The average council tax bill for a Band D home has shot from £1,439 to £1,898 in a decade – and the pain isn’t due to stop any time soon
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Council Tax is set to rise by around £100 a year for the next three years to fund skint care homes, a top independent think tank has warned.
The Institute for Fiscal Studies said a rise of at least 3.6% on bills will be needed just for councils to keep services running at the level they were before Covid.
But this would likely be the minimum needed, the IFS warned, and extra pressures mean bills could have to rise by the legal maximum of 5% each year.
The average Band D council tax bill is currently £1,898 a year – and a 5% rise to that would bring it to £1,993 in 2022/23.
Further 5% rises would then push that amount to around £2,093 in 2023/24 and £2,198 in 2024/25.
But average Band D bills have soared by between 3.9% and 5.1% every year for the last five as the Tories pile the responsibility of paying for the care crisis onto town halls.
It means the average council tax bill for a Band D home in England is now up from £1,439 in 2010/11 to £1,898 this year.
The IFS said social care aims announced by the Government last month are currently underfunded and would cost £5 billion a year in the long term – almost three times the additional funding allocated over the next three years.
Kate Ogden, a research economist at IFS and an author of the chapter, said: “The Government has stepped up with billions in additional funding for councils to support them through the last 18 months, it is likely to have to find billions more for councils over the next couple of years if they are to avoid cutting back on services, even if they increase council tax by 4% a year or more.
“The coming financial year is likely to be especially tough, with the likelihood of at least some ongoing Covid-19-related pressures, and a particularly tight overall spending envelope pencilled in.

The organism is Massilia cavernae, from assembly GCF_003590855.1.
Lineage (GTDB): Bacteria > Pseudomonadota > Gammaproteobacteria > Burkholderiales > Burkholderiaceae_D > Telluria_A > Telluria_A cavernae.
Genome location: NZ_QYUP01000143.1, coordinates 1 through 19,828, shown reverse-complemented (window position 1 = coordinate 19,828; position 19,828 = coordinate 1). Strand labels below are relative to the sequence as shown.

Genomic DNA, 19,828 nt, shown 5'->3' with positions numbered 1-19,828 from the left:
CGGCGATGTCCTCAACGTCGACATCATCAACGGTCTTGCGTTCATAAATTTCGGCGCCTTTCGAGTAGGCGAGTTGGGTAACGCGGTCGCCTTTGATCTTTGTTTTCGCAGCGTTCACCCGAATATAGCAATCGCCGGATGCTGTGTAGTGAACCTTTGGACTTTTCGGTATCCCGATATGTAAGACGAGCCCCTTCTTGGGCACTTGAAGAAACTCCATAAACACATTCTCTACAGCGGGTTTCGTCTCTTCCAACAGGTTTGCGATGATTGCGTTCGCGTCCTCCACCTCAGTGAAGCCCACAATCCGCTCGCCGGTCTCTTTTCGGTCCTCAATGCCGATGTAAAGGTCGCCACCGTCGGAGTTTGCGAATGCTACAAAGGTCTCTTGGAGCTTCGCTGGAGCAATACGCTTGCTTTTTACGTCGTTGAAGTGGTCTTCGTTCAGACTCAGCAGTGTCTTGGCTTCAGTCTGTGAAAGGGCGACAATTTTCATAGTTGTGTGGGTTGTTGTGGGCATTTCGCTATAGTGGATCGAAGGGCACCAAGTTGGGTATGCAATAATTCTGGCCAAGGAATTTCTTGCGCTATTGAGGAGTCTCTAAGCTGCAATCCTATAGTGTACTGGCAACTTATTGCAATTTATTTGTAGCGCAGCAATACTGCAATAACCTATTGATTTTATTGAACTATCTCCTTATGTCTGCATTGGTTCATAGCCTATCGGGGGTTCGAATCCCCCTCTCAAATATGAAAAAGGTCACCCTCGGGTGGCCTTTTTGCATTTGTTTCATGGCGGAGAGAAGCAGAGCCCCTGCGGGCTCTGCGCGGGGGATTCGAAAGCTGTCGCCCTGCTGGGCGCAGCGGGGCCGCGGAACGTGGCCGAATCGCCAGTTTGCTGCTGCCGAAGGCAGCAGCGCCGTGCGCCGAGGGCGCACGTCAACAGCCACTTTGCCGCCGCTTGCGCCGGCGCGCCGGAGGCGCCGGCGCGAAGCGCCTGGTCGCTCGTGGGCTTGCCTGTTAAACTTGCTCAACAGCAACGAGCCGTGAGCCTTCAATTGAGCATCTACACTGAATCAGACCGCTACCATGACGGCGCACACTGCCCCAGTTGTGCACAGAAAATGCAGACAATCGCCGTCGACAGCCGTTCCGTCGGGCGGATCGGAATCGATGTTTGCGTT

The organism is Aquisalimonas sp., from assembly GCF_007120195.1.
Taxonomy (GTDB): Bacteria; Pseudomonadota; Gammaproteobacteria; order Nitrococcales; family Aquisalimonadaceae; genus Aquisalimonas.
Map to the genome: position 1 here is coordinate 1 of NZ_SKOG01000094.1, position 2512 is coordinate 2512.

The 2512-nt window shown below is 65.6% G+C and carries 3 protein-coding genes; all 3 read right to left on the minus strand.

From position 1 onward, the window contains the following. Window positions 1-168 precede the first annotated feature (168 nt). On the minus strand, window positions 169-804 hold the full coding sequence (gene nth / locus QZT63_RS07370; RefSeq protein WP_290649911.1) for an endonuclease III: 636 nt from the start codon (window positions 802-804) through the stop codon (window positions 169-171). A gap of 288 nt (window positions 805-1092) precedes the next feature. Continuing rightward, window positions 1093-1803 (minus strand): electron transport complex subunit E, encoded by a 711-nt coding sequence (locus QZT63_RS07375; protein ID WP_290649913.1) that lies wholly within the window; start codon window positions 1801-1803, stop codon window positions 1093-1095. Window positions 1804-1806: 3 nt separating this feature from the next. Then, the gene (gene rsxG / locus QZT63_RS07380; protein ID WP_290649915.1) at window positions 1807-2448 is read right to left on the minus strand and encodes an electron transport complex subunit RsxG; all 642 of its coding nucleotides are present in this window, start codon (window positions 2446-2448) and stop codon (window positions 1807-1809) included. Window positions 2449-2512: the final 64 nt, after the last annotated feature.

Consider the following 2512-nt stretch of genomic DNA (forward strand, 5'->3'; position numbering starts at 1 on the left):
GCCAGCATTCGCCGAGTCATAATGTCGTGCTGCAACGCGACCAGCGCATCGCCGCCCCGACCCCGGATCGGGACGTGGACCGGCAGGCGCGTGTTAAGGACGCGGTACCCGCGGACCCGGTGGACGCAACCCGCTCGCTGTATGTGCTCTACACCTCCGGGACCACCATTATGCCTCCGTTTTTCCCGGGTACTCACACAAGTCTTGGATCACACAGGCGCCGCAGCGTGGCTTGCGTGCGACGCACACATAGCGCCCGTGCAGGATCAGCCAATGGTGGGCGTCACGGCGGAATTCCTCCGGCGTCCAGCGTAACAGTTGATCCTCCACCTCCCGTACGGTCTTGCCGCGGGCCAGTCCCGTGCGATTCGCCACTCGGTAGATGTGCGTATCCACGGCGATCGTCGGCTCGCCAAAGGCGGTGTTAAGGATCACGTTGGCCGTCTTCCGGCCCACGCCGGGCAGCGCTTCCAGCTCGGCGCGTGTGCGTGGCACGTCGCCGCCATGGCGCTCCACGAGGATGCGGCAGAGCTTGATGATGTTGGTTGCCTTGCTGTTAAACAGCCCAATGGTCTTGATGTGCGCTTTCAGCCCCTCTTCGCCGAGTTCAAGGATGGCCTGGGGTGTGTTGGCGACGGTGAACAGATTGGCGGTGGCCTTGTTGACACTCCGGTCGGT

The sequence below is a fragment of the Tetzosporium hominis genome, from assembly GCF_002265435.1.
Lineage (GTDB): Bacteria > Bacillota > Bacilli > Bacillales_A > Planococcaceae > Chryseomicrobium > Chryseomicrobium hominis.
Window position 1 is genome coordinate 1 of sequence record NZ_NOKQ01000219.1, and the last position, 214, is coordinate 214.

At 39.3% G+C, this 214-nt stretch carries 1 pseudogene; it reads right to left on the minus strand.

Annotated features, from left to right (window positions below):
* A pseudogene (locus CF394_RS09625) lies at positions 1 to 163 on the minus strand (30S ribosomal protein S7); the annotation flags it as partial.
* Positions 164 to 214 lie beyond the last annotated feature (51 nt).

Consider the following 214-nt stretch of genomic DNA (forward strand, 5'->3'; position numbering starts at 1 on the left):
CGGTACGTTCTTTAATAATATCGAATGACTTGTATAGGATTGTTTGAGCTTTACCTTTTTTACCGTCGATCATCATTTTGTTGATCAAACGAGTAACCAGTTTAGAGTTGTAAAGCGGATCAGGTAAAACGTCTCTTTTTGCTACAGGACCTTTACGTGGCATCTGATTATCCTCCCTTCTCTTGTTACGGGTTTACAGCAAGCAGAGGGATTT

“At the same time, Government needs urgently to deal with a local government funding system which is becoming hopelessly out of date, being based on population levels and characteristics in 2013.
“This results in manifest unfairnesses in the distribution of resources between councils.”
The IFS said that council tax rises alone would not be enough to deal with the pressure, with a £2.7 billion funding gap in 2022/23 even with a 4% increase on bills in April 2022.
The £5.4 billion allocated over three years for social care reform “is unlikely to be sufficient to meet the Government’s stated aims in full”.
David Phillips, an associate director at IFS and another author of the chapter, said: “The funding announced by Government so far is unlikely to be enough to meet all of its objectives, in either the short or longer term.
“Without sufficient funding, councils may find themselves having to tighten the care needs assessments further in order to pay for the care cost cap and more generous means-testing arrangements.”
The Local Government Association (LGA) said ministers would not be able to rely on council tax rises alone.
James Jamieson, LGA chairman, said: “Councils continue to face severe funding and demand pressures that will stretch the local services our communities rely on to the limit.
“Securing the long-term sustainability of local services must therefore be the top priority in the spending review.
“The significant financial pressures facing local services cannot be met by council tax income alone.
“Councils are particularly alarmed that the Government’s solution for tackling social care’s core existing pressures appears to be solely through the use of council tax and the social care precept.”
A Government spokesperson said: “The Government has allocated more than £12 billion directly to councils since the start of the pandemic – with more than £6 billion available to spend as they see fit – recognising that councils are best placed to deal with local issues.
“We have also taken historic action to fix the social care crisis – the Health and Social Care Levy will raise £12 billion a year to fund the NHS and social care.
“The Spending Review will continue to focus on supporting jobs and delivering the public’s key priorities.”